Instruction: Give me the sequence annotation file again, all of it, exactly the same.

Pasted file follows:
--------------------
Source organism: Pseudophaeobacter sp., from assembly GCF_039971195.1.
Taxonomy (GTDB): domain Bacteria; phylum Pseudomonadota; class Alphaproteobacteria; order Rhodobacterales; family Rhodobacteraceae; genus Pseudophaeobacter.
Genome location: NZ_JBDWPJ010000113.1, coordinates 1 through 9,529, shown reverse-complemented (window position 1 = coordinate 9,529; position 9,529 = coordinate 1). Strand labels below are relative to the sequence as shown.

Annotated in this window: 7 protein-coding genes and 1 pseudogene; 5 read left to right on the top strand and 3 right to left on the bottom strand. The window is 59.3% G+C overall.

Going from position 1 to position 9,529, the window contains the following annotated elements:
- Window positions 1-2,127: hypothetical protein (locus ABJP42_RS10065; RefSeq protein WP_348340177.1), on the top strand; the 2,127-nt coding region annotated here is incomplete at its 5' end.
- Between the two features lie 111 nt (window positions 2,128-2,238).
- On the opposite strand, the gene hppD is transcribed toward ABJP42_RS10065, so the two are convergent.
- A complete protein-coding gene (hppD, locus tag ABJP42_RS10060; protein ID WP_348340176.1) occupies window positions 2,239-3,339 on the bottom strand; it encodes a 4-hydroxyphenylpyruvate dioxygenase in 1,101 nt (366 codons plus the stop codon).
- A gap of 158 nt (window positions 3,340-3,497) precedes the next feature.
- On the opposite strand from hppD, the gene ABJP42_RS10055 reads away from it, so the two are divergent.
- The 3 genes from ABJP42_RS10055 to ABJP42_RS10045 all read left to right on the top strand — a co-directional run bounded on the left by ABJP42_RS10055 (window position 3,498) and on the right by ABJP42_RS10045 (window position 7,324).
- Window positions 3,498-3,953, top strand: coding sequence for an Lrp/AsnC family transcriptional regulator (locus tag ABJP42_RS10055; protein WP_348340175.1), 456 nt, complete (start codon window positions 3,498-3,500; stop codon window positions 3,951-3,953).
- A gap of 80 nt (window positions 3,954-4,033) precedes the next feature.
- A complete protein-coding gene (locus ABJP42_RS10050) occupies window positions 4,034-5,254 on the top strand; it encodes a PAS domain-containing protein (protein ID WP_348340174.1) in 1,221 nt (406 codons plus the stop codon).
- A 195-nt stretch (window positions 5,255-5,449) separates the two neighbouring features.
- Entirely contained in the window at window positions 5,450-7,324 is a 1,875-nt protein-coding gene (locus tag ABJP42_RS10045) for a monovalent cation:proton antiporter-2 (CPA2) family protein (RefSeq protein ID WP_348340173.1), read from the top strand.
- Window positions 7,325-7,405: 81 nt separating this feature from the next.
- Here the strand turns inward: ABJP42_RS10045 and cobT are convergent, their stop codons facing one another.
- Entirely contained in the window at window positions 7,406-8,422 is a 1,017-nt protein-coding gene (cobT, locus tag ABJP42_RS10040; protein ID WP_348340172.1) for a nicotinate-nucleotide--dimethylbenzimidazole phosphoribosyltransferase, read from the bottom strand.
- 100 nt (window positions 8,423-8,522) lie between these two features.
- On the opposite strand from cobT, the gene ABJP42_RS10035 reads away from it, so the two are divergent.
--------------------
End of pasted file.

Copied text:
Source organism: Pseudophaeobacter sp., from assembly GCF_039971195.1.
Taxonomy (GTDB): domain Bacteria; phylum Pseudomonadota; class Alphaproteobacteria; order Rhodobacterales; family Rhodobacteraceae; genus Pseudophaeobacter.
Genome location: NZ_JBDWPJ010000113.1, coordinates 1 through 9,529, shown reverse-complemented (window position 1 = coordinate 9,529; position 9,529 = coordinate 1). Strand labels below are relative to the sequence as shown.

Annotated in this window: 7 protein-coding genes and 1 pseudogene; 5 read left to right on the top strand and 3 right to left on the bottom strand. The window is 59.3% G+C overall.

Going from position 1 to position 9,529, the window contains the following annotated elements:
- Window positions 1-2,127: hypothetical protein (locus ABJP42_RS10065; RefSeq protein WP_348340177.1), on the top strand; the 2,127-nt coding region annotated here is incomplete at its 5' end.
- Between the two features lie 111 nt (window positions 2,128-2,238).
- On the opposite strand, the gene hppD is transcribed toward ABJP42_RS10065, so the two are convergent.
- A complete protein-coding gene (hppD, locus tag ABJP42_RS10060; protein ID WP_348340176.1) occupies window positions 2,239-3,339 on the bottom strand; it encodes a 4-hydroxyphenylpyruvate dioxygenase in 1,101 nt (366 codons plus the stop codon).
- A gap of 158 nt (window positions 3,340-3,497) precedes the next feature.
- On the opposite strand from hppD, the gene ABJP42_RS10055 reads away from it, so the two are divergent.
- The 3 genes from ABJP42_RS10055 to ABJP42_RS10045 all read left to right on the top strand — a co-directional run bounded on the left by ABJP42_RS10055 (window position 3,498) and on the right by ABJP42_RS10045 (window position 7,324).
- Window positions 3,498-3,953, top strand: coding sequence for an Lrp/AsnC family transcriptional regulator (locus tag ABJP42_RS10055; protein WP_348340175.1), 456 nt, complete (start codon window positions 3,498-3,500; stop codon window positions 3,951-3,953).
- A gap of 80 nt (window positions 3,954-4,033) precedes the next feature.
- A complete protein-coding gene (locus ABJP42_RS10050) occupies window positions 4,034-5,254 on the top strand; it encodes a PAS domain-containing protein (protein ID WP_348340174.1) in 1,221 nt (406 codons plus the stop codon).
- A 195-nt stretch (window positions 5,255-5,449) separates the two neighbouring features.
- Entirely contained in the window at window positions 5,450-7,324 is a 1,875-nt protein-coding gene (locus tag ABJP42_RS10045) for a monovalent cation:proton antiporter-2 (CPA2) family protein (RefSeq protein ID WP_348340173.1), read from the top strand.
- Window positions 7,325-7,405: 81 nt separating this feature from the next.
- Here the strand turns inward: ABJP42_RS10045 and cobT are convergent, their stop codons facing one another.
- Entirely contained in the window at window positions 7,406-8,422 is a 1,017-nt protein-coding gene (cobT, locus tag ABJP42_RS10040; protein ID WP_348340172.1) for a nicotinate-nucleotide--dimethylbenzimidazole phosphoribosyltransferase, read from the bottom strand.
- 100 nt (window positions 8,423-8,522) lie between these two features.
- On the opposite strand from cobT, the gene ABJP42_RS10035 reads away from it, so the two are divergent.